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TAMUG Graduates Complete “Clean Sweep” Aboard USNS Henson    

June 8, 2018


Aggie crew members aboard the USNS Henson. Left to right: Chief Mate Will Taylor '85, Captain Kristin Mangold '87 and Third Mate John Sampa '16. Not pictured: Second Mate Glen Baumgart '88. SOURCE: Kristin Mangold

By Patrick Temperilli, Academic Affairs

Kristin Mangold has been captain of the USNS Henson (T-AGS-63) for several years, and in that time she has dealt with a number of interesting and exciting scenarios. Recently, however, she experienced something quite unique: a “clean sweep” of deck officer positions aboard the Henson occupied by graduates of Texas A&M University at Galveston.

Captain Mangold, class of 1987, graduated with a bachelor’s degree in marine sciences, along with her Third Mate deck officer license from the Texas A&M Maritime Academy; the degree plus license option being a major draw for many students attending TAMUG.

Her ship, the Henson, is a U.S. Navy oceanographic survey vessel currently tasked with testing their scientific survey systems and small boats.

Mangold had been sailing with Chief Mate William Taylor ’85 for a few years.  They were recently joined by Second Mate Glen Baumgart ’88. “It was great,” said Mangold. “The three of us had known each other from college but I hadn’t seen Baumgart since I graduated.”

While Mangold was on vacation, the crew was joined by another TAMUG Aggie, Third Mate John Sampa, class of 2016. “When I returned to the ship in May we had the “clean sweep” of Sea Aggies,” Mangold said. “This is the first time in a 30-year career that I’ve experienced so many Sea Aggies on one ship.” With a crew full of Aggies, she made sure to return with a Texas A&M flag in hand.

While the ship was in Saipan, the California State University Maritime Academy’s TS Golden Bear also came into port.

“I flew the Aggie flag from the outboard halyard. That earned me one of their hats and a visit from their captain, who knew and sailed with several of my Sea Aggie classmates. The next day he flew the Cal. Maritime flag, so I had to hoist our flag again for our departure,” Mangold said. “We had a little friendly rivalry going on.”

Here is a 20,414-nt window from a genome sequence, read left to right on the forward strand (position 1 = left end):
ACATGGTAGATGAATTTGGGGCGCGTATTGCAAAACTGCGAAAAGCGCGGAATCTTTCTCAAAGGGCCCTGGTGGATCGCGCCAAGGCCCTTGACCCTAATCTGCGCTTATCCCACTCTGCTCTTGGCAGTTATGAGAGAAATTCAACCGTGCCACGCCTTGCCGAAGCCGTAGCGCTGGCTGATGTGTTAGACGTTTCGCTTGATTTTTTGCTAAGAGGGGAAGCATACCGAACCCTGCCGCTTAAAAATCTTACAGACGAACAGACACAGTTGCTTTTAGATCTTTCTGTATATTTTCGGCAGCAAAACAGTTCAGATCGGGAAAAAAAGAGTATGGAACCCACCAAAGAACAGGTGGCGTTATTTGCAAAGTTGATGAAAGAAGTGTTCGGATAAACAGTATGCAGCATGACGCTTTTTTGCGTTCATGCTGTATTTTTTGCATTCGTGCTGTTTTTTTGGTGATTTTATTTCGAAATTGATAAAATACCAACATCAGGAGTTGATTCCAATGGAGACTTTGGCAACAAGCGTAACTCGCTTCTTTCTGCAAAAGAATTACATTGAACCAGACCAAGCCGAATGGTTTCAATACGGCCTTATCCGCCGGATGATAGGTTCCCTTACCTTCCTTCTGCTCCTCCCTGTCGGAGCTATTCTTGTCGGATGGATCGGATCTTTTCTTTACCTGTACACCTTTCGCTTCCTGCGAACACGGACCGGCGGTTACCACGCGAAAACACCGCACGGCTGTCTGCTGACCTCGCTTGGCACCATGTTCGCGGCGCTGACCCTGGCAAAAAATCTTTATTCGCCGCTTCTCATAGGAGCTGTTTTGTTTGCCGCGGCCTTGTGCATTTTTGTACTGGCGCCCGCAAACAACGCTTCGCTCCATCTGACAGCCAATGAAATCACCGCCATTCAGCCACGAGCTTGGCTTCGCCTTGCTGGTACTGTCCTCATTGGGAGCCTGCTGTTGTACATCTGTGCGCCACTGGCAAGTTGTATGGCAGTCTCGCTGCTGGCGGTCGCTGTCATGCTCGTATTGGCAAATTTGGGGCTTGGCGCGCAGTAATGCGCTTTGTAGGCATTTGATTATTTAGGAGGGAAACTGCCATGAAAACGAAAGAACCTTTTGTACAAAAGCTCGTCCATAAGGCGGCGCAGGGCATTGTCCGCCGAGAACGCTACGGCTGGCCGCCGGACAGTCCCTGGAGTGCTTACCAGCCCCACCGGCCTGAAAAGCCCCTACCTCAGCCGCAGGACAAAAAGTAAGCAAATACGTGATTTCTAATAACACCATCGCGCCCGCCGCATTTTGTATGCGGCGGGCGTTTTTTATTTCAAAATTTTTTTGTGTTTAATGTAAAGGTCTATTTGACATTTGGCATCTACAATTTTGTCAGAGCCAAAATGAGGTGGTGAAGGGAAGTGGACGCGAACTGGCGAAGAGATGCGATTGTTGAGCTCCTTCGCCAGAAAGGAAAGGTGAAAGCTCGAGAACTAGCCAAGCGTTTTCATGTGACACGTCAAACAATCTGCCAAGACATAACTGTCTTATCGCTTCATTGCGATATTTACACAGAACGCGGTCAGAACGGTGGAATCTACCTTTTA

The common experiences shared by the “clean sweep” Aggie crew certainly bolstered their camaraderie.

“We all enjoyed working together,” said Mangold.  “Just having that common thread of being a Sea Aggie enhanced the work relationship. We could relate to where everyone came from and share common experiences. The Merchant Marines are a small group as it is and it’s just special to find the Sea Aggies who are still involved in the industry.”

However, not everyone quite understands what being an Aggie is about.

“I think people are always surprised by the bonds Aggies share all over the world,” said Mangold. “We are well known for our spirit and pride. Most non-Aggies are a bit confused by what ‘Gig ‘em’ means.”

As for Mangold’s experience at TAMUG, she is extremely grateful. 

“TAMUG was a great starting point.  Once I got out of school and into the industry I was able to fit in with my shipmates, learn from them and advance my career.  Attending a small college was a definite benefit for me and helped me build the strong relationships that many of us share from that time in our lives. The training I had and the friends I made at TAMUG positively shaped who I am today.”

Mangold believes that tradition of excellence has continued through the decades, with the newest generation of TAMUG graduates bearing the flame. “John Sampa has proven to be a very good third mate,” Mangold said.

With two of the four crewmembers home on vacation, the “clean sweep” may be over, but that doesn’t detract from the experience in Mangold’s eyes. “I am thrilled we had the opportunity to experience such a rare reunion aboard my ship,” she said. “I’d be proud to sail with any of these Sea Aggies again in the future.”

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Media contact:
Patrick Temperilli, Academic Affairs
temperilli@tamug.edu, 409.740.4783


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Marine Sciences
Texas A&M Maritime Academy